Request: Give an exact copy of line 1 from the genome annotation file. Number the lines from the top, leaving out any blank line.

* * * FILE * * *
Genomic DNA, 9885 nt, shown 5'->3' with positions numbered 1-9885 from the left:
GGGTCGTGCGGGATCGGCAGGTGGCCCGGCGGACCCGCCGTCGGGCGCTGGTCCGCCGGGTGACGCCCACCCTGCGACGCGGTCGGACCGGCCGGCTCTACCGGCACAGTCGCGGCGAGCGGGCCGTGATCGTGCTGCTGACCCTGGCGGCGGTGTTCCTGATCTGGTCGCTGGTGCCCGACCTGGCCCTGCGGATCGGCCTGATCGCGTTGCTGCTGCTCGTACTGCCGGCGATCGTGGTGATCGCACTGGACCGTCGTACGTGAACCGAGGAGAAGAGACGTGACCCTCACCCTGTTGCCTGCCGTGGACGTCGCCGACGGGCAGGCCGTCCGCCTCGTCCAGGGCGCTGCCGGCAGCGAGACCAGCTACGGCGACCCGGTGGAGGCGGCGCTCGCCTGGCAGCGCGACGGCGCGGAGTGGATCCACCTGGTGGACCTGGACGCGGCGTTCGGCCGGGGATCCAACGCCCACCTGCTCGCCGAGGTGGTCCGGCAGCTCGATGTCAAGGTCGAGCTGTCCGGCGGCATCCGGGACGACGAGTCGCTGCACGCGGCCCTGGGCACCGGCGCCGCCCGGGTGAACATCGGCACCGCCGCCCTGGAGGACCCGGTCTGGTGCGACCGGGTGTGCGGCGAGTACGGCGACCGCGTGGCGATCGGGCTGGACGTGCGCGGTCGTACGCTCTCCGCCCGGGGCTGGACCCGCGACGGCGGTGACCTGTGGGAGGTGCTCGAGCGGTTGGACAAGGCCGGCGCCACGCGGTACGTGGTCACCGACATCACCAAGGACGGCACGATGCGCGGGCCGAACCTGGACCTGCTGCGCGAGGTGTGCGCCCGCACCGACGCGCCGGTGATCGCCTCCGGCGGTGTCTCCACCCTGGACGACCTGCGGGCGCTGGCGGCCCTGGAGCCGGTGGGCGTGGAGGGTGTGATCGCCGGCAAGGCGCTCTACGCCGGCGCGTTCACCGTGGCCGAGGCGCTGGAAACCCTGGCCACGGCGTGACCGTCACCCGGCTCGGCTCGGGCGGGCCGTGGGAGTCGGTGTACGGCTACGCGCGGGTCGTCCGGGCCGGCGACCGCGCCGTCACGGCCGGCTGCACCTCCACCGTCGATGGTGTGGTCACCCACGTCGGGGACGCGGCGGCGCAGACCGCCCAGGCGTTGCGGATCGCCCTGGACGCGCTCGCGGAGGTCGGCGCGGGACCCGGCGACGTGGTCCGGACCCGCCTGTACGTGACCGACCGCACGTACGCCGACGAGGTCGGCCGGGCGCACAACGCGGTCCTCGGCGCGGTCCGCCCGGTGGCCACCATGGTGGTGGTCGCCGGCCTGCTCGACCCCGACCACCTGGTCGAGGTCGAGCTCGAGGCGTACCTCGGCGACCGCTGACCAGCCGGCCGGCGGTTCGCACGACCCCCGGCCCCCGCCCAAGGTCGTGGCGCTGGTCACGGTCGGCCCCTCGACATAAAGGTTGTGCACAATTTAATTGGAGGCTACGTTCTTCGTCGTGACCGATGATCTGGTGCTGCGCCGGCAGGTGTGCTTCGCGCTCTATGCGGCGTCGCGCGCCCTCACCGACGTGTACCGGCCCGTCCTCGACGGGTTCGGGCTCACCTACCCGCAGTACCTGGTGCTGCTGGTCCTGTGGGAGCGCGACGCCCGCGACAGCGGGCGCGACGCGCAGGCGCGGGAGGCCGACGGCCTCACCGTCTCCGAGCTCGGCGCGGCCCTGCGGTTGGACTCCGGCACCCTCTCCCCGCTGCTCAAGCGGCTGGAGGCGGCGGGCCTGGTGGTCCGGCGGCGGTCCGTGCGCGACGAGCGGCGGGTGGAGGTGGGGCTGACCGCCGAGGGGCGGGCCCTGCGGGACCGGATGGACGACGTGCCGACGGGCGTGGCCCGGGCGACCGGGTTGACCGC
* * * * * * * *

Genomic DNA, 9885 nt, shown 5'->3' with positions numbered 1-9885 from the left: